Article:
Because Childhood Lasts a Lifetime.

Model Respectful Behavior

Children are always absorbing information from the world around them. Whether it’s something interesting they read at the zoo, a funny word they heard a stranger say, or something interesting a teacher or parent taught them, children can pick up new ideas and lessons in many different ways. Because of this, a parent is always teaching their child about the world!

The Social and Emotional Component

Teaching your children how to be respectful to others and have good behavior is one of the age-old difficulties in parenting. But childhood development experts agree – teaching children about the world through a social and emotional intelligence lens can make a world of difference.

Social and emotional learning (SEL) involves teaching children (and adults!) to understand feelings and behaviors and using this knowledge in all interactions and relationships. Children who are taught to recognize and understand not only their own emotions but the emotions that others are having are more likely to exhibit empathy and treat others with respect. While social and emotional learning is a key component of school curricula, parents can also make use of SEL ideas and lessons at home.

Maurice Elias, Ph.D. is a professor and SEL expert from Rutgers University. Dr. Elias says “we should always think about the impact of our actions on kids, and be as particular in what we do with our kids as we would want others to be with our kids.”

A powerful way to teach your children respect is to model showing respect to others. One of the best ways to accomplish this is to show your children that you respect them.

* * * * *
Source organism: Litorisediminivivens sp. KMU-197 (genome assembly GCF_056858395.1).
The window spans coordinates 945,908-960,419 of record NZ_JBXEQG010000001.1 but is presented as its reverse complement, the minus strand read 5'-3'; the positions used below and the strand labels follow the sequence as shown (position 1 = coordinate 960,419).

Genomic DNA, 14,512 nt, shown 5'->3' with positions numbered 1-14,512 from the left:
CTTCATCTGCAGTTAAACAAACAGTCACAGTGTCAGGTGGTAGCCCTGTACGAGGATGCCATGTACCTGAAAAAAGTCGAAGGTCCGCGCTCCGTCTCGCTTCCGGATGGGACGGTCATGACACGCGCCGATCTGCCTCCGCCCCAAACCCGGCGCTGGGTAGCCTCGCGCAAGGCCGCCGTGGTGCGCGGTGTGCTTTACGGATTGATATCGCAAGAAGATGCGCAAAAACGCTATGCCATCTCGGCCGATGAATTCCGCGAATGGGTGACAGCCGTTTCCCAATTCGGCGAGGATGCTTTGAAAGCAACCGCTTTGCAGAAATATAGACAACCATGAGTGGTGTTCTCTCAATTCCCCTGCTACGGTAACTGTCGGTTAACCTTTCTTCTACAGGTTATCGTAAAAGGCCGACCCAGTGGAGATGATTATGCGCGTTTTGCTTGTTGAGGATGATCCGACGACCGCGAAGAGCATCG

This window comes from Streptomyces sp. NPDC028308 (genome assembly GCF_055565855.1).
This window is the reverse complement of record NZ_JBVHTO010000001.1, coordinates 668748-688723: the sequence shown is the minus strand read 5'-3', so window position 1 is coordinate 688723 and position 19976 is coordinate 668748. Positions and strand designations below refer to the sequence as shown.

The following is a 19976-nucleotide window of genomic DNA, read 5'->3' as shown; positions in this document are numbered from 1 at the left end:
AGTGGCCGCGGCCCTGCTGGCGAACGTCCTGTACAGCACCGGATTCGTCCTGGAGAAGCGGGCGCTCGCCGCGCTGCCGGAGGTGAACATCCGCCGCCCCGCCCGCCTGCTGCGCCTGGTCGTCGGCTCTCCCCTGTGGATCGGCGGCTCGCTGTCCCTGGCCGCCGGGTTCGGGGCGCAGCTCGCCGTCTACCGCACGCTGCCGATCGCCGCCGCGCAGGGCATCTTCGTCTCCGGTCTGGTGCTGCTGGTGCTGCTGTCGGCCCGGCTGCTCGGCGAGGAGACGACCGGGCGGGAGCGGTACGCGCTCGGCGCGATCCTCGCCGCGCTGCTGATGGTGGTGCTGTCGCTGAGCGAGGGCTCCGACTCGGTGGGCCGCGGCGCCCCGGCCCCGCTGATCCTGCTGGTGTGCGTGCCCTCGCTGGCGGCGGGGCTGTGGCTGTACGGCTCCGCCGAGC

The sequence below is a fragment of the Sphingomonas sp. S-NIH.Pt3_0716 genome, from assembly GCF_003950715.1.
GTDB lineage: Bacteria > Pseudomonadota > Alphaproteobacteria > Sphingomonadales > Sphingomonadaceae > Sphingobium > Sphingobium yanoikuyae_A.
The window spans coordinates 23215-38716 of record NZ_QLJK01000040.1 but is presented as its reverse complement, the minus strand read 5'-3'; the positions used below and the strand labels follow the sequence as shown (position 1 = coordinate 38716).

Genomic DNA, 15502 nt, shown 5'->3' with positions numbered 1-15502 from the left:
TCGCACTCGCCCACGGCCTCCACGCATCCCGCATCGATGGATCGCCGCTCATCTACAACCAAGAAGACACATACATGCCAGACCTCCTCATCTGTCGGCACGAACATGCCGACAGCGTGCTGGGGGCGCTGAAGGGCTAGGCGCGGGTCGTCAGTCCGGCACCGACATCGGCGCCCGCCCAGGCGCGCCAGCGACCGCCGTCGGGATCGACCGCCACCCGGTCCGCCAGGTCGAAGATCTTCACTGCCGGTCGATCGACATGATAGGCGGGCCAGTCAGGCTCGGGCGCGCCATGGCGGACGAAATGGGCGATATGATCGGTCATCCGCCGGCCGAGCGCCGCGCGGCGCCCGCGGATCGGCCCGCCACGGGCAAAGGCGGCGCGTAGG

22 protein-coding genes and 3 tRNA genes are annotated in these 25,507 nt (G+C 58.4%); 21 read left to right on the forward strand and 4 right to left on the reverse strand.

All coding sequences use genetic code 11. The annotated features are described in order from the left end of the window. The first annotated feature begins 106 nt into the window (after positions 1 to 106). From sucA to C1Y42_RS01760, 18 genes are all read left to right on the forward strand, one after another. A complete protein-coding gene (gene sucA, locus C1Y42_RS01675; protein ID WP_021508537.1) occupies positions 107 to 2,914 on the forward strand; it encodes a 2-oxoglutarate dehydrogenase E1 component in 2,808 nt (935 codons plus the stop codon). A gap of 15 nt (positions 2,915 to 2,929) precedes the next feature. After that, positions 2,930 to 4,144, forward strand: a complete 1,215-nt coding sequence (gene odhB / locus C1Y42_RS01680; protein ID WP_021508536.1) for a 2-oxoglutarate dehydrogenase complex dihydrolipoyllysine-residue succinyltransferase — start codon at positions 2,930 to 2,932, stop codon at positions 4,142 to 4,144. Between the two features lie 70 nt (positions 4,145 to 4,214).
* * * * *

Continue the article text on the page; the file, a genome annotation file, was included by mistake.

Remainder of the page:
Some suggestions include:

  • Apologize to children when you are wrong: It’s good to teach your children that it’s OK to make mistakes and admit it, but more importantly, if you want your child to show respect to others, you must show it to them first! Lead by example.
  • Be courteous in every-day situations: Whether it’s the clerk at the grocery store, a teller at a bank, or random passers-by on the street, treating everyone you come across with respect and decency is something your child will notice and emulate.
  • Recognize when your child shows empathy: Make sure your child knows you’re proud of them when they treat others with empathy and caring. Positive reinforcement can go a long way towards cementing good behavior.

But what about “Do as I say, not as I do?”

According to Alan Kazdin and Carlo Rotella, the authors behind “The Kazdin Method,” it’s far more powerful to teach your child through example than it is through rules. “Modeling—teaching by example—affects behavior far more than telling your children what to do (and far more than punishing them, too).”

In other words, repeatedly demonstrating ideals of respect and kindness to your children by treating others around you with respect will have a longer lasting impact on your child than if you were to simply tell them to be respectful. After all, a parent is a child’s first teacher, so strive to be the best teacher you can be!

Do you have other ideas about how to promote respect and kindness in your children? Let us know by tweeting us @PCAAmerica or by leaving a comment on our Facebook page!

Related Resources

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